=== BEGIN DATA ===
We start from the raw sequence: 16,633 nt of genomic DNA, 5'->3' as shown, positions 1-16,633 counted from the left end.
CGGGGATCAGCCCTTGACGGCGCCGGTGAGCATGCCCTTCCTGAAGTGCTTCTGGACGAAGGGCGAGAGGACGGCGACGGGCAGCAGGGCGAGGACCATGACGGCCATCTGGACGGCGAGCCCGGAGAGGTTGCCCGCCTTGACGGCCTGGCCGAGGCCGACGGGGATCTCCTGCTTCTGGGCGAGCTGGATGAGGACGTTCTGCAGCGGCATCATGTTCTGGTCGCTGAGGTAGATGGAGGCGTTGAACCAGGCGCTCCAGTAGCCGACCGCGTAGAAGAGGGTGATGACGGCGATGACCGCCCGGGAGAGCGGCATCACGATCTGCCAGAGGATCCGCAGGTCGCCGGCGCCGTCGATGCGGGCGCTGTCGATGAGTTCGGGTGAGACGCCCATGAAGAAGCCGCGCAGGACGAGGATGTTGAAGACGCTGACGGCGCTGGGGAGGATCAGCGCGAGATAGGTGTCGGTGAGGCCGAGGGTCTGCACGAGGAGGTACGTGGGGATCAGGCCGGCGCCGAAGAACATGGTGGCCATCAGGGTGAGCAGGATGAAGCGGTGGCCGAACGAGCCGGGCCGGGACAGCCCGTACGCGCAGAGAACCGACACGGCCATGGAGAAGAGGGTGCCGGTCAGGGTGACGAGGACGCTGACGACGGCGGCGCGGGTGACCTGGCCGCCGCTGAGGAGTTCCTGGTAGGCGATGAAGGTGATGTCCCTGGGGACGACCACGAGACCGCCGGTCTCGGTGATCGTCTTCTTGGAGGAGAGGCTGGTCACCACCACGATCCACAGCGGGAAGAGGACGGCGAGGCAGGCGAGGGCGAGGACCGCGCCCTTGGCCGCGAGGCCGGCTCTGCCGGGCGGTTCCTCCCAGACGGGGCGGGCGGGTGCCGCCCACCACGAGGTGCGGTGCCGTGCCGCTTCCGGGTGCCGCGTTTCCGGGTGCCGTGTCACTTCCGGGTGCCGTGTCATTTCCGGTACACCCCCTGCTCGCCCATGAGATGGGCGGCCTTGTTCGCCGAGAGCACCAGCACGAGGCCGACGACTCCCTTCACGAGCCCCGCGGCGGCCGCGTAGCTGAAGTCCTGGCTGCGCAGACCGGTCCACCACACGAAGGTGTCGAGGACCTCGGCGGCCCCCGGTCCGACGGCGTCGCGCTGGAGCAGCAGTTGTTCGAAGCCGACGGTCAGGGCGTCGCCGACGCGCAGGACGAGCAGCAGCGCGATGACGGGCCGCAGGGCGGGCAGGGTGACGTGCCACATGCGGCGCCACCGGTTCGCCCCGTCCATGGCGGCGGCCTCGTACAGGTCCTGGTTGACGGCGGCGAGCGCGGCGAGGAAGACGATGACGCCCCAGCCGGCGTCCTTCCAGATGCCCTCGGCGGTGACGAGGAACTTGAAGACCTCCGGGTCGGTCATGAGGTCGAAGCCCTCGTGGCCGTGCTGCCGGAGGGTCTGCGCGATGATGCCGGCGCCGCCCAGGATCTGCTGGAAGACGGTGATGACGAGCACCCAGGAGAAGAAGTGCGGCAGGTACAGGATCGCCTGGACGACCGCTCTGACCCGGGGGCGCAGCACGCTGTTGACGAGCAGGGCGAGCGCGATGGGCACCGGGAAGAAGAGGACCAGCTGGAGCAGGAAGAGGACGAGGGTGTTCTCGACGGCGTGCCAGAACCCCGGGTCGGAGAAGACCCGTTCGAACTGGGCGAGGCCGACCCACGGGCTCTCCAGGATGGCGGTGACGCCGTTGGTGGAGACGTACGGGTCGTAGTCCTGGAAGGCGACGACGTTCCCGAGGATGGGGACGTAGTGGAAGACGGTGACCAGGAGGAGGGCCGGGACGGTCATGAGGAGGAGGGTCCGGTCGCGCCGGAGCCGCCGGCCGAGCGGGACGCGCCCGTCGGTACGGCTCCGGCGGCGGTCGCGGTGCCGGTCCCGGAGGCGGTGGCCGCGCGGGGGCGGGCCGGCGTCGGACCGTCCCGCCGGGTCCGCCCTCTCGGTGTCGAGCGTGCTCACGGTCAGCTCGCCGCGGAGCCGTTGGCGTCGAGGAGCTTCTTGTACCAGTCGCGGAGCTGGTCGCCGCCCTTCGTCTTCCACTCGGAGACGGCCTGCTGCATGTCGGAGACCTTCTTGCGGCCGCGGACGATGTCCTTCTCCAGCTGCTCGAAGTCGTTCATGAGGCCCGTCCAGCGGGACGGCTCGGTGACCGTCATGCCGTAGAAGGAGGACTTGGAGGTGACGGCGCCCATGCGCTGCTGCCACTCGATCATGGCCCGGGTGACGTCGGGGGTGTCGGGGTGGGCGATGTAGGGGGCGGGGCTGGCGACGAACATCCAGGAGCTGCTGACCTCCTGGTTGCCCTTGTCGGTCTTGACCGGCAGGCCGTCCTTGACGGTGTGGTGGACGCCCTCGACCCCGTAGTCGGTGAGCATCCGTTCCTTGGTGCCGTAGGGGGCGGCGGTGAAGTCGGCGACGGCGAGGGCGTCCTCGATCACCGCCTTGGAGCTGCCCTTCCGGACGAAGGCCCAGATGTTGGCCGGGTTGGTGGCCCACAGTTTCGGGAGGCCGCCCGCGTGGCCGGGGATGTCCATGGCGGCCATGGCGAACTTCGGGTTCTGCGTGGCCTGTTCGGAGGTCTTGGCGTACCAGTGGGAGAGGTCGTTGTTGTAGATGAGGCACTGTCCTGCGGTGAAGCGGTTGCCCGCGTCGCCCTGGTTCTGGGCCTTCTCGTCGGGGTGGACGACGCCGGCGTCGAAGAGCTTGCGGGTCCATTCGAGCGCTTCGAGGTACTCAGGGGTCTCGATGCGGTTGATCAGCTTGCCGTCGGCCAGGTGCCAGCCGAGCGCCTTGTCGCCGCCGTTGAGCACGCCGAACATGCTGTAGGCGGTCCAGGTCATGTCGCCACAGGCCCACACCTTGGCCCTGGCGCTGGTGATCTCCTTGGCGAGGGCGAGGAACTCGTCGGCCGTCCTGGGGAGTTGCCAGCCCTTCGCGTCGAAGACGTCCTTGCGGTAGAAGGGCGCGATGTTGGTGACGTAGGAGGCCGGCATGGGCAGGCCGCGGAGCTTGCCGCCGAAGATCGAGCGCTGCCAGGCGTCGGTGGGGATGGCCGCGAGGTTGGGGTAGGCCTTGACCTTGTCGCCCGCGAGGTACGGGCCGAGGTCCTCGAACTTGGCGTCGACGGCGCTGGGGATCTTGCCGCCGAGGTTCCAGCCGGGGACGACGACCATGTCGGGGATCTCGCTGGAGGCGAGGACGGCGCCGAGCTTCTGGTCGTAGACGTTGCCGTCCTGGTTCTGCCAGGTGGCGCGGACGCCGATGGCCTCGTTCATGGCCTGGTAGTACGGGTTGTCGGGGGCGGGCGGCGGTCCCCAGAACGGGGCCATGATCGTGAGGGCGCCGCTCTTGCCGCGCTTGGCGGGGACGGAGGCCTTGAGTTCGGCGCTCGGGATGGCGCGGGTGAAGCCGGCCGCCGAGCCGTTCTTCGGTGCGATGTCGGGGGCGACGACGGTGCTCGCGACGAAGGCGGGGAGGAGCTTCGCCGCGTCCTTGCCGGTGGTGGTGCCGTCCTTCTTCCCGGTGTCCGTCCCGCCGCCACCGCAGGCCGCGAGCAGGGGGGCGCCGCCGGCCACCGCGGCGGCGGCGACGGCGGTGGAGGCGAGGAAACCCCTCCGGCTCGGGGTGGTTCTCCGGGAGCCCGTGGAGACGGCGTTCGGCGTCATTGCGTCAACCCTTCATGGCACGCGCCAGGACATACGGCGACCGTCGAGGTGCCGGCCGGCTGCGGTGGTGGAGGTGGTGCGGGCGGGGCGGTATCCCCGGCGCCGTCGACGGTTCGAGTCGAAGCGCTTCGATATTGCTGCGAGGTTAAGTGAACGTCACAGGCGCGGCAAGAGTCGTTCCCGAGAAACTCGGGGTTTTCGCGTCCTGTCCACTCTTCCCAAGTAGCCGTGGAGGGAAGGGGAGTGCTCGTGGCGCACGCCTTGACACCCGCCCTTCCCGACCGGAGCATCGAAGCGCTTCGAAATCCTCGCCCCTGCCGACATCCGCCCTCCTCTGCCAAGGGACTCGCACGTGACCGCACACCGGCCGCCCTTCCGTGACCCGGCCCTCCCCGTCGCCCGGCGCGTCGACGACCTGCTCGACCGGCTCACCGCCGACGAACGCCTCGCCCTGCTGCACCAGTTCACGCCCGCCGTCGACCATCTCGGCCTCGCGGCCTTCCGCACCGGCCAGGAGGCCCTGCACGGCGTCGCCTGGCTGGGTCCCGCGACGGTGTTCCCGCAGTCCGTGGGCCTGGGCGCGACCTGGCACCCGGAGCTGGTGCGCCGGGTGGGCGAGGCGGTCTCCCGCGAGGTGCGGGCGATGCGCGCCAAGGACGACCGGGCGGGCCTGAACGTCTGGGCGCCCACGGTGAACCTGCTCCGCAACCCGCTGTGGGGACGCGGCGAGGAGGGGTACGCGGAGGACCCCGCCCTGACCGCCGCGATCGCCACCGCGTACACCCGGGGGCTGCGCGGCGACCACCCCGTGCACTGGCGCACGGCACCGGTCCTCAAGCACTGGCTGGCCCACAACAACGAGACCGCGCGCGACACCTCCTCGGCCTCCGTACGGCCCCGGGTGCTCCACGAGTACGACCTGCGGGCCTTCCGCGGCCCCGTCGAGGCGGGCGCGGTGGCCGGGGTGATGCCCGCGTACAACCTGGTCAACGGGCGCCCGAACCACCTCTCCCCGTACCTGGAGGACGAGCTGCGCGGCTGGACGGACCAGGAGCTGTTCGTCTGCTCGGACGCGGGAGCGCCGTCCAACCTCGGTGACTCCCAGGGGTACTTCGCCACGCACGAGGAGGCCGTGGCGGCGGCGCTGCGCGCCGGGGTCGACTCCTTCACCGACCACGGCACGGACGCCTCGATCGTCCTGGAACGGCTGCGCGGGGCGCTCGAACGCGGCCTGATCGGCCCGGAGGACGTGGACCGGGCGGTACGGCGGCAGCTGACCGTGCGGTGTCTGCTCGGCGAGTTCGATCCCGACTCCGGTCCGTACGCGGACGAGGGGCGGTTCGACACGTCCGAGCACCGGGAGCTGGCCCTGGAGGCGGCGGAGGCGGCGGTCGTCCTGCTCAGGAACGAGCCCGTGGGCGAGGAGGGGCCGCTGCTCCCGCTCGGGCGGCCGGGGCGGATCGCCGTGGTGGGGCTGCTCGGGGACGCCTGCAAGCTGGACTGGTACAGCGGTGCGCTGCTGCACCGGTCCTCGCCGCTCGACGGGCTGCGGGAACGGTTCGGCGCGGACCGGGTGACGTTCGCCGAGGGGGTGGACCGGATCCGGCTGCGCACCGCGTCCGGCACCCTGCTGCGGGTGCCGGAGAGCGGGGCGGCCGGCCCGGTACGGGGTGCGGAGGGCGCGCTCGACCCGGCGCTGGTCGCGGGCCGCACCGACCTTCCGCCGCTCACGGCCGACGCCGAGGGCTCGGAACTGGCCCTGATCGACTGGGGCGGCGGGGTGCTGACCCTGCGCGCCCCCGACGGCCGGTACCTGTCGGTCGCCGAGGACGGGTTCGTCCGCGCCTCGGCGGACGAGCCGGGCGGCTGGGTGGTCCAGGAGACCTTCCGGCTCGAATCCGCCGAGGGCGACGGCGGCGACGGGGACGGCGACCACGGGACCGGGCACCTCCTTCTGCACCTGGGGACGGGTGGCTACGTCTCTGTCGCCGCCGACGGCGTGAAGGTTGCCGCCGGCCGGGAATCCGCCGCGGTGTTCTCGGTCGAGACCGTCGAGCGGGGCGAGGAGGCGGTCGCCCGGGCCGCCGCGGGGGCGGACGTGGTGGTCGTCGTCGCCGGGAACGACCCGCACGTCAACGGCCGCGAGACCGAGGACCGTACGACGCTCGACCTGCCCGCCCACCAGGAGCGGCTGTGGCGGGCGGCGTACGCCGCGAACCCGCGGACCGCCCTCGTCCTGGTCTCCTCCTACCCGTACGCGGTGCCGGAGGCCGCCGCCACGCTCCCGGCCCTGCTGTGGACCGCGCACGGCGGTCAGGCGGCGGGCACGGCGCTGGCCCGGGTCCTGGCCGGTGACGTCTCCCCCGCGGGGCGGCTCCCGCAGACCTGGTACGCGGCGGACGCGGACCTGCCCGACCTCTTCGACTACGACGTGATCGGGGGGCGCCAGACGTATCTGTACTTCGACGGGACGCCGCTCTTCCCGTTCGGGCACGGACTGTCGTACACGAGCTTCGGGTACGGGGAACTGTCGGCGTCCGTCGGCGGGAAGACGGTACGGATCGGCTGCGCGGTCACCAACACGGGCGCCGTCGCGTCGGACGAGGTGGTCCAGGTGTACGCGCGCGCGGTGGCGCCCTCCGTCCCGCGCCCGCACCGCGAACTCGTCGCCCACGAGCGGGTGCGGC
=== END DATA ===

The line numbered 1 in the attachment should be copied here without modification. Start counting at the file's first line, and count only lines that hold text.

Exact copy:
We start from the raw sequence: 16,633 nt of genomic DNA, 5'->3' as shown, positions 1-16,633 counted from the left end.